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That Last-Minute Spring Break Deal Might Be a Scam

Just like the groundhog says, winter isn’t going away anytime soon. That has many of us looking for a warm getaway this spring, but beware. Scammers could be lurking at the other end of that sweetheart spring break deal.

How It Works

  • You stumble onto a travel booking site that offers exclusive vacation deals, often far below market value.

  • You find a posting for a luxurious vacation rental listing at a lower-than-expected price.

  • Your rental car search lands you on what appears to be the jackpot — a site offering great prices.
  • You’re using a popular vacation rental app, and the host asks you to pay up front and through a means that is off the platform.

What You Should Know

  • Scammers create bogus travel sites that often appear high in search rankings because they paid for promotion. These sites often use the same language, colors and logos as legitimate sites.

  • Criminals create fake vacation rental listings that are often stolen from real listings and altered. An unusually low price could be a sign that a listing is not legitimate.

  • Shady rental car sites may look like those of real companies, but the deals are fake. The thieves who set them up will take your money, then disappear.

  • A host who asks you to pay for your rental home outside the app is not someone you want to do business with.

What You Should Do

  • Be skeptical of any pitch that offers steep discounts on travel and accommodations.

  • Vet travel reservation sites before you book. Conduct a web search on the company name (along with the word “scam” or “complaint” or “review”) to read about other people’s experiences.

  • Pay for travel reservations and bookings with a credit card, which offers greater protections than other forms of payment.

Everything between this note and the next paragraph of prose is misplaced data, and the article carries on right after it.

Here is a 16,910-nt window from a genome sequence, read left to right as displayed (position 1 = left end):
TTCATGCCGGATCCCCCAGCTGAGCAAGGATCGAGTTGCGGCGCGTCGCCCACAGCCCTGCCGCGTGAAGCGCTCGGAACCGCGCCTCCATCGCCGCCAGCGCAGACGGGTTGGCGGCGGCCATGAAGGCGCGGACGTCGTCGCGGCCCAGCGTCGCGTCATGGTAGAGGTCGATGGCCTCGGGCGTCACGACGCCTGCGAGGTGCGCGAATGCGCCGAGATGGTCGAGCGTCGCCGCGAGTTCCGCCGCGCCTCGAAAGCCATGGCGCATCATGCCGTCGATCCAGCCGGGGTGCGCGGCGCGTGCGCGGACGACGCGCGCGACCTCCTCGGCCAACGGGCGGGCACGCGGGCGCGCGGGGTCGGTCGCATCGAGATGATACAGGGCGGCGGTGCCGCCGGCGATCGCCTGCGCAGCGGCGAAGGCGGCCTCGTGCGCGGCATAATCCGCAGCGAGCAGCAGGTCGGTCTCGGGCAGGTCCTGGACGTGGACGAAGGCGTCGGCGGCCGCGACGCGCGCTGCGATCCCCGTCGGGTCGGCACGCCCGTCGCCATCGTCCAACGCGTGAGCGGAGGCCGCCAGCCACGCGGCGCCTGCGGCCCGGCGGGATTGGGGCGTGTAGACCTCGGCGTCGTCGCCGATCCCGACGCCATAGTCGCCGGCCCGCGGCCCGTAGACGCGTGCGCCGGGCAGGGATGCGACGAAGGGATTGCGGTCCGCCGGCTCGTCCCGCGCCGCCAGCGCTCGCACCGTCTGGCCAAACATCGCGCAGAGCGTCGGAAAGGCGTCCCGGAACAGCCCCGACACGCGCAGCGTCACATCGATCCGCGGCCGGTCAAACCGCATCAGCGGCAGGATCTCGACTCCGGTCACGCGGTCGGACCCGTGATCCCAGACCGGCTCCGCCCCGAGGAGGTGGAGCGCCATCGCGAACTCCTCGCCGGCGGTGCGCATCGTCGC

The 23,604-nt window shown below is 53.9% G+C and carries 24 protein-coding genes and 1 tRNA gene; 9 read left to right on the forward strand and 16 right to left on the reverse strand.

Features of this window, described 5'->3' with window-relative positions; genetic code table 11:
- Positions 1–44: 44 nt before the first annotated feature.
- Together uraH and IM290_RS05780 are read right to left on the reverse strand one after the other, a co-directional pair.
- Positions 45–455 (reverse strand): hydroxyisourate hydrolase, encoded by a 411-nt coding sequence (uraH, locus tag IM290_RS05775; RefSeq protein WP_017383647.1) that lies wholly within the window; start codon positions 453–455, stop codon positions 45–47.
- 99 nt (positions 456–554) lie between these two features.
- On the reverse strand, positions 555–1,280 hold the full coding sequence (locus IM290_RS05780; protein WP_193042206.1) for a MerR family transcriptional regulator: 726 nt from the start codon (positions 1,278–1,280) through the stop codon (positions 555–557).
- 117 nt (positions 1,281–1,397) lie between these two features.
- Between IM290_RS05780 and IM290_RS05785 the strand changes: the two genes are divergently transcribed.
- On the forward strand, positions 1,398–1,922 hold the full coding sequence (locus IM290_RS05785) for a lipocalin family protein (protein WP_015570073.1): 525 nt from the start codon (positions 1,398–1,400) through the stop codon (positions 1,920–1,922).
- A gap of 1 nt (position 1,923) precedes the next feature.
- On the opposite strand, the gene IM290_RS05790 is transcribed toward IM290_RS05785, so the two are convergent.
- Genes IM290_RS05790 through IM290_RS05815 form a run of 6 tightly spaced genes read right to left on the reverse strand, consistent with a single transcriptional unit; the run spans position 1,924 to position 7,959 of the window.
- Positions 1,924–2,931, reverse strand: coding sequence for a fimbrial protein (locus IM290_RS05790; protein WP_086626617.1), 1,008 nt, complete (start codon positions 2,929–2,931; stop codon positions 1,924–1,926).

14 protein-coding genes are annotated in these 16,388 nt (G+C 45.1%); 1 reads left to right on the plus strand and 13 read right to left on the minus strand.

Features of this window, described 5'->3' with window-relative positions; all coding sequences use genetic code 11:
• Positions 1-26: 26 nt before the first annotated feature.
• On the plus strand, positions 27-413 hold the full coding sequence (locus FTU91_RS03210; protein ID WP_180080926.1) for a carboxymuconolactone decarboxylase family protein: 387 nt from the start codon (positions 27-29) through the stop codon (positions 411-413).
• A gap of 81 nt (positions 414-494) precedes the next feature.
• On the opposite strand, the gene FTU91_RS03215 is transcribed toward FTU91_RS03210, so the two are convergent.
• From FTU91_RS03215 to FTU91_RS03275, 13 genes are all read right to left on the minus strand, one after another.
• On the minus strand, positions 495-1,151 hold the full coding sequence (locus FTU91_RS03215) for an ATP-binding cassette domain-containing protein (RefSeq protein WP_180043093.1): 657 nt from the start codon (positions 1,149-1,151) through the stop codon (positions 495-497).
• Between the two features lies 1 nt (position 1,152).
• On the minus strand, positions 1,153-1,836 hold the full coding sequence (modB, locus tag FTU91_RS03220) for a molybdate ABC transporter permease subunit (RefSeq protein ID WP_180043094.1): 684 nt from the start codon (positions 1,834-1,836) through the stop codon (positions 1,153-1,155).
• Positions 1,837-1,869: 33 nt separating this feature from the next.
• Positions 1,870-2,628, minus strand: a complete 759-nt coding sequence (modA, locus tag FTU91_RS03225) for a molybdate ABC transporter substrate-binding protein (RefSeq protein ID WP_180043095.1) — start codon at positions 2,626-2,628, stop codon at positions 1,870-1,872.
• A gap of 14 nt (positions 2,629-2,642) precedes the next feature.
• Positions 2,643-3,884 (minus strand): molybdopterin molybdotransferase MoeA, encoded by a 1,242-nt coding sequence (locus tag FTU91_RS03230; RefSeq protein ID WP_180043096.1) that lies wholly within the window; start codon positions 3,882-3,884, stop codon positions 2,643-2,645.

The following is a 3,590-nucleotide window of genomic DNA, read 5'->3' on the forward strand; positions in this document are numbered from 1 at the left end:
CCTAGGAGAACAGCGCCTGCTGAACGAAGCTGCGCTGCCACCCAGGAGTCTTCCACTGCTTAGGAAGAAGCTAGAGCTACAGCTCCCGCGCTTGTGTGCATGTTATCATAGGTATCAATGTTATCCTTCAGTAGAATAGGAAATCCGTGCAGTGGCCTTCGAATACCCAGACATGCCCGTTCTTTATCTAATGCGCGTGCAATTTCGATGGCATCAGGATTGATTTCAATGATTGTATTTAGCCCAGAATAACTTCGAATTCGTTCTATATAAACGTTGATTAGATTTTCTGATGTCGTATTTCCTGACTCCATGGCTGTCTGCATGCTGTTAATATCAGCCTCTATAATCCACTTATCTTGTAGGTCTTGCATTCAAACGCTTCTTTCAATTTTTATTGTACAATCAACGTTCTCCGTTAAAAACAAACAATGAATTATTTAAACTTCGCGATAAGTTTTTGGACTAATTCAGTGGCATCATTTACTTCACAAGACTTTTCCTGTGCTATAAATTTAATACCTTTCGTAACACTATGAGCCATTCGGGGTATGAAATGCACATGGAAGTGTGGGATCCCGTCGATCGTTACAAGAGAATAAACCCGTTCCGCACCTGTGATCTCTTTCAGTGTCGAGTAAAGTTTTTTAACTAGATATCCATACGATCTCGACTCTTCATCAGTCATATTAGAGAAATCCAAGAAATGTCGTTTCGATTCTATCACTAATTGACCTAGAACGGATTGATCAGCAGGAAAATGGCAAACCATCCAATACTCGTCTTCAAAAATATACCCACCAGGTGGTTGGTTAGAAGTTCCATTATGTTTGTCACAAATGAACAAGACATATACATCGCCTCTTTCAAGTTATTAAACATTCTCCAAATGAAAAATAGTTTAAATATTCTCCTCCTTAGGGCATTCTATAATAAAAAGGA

• When renting a car online, type in the web address versus using a search engine. This will reduce the chance of accidentally landing on a look-alike site.

  • When using a vacation rental app, be suspicious if the host wants you to pay off-platform. For example, Airbnb only allows this for certain fees (such as local taxes), and Vrbo states that payments outside its checkout form are not eligible for its “Book with Confidence” guarantee.

Knowledge gives you power over scams. The AARP Fraud Watch Network equips you with reliable, up-to-date insights and connects you to our free fraud helpline (877-908-3360) so you can better protect yourself and your loved ones. We advocate at the state, federal and local levels to enact policy changes that protect consumers and enforce laws. 

Support for Fraud Victims: The AARP Fraud Watch Network offers AARP VOA ReST, a free program that provides emotional support for people affected by fraud. Hour-long ReST sessions are confidential small-group meetings that are held online and led by trained peer facilitators. Experiencing a scam can be devastating, but it doesn’t have to define you. Interested? Visit to learn more.

AARP’s Fraud Watch Network can help you spot and avoid scams. Sign up for free Watchdog Alerts, review our scam-tracking map, or call our toll-free fraud helpline at 877-908-3360 if you or a loved one suspect you’ve been a victim.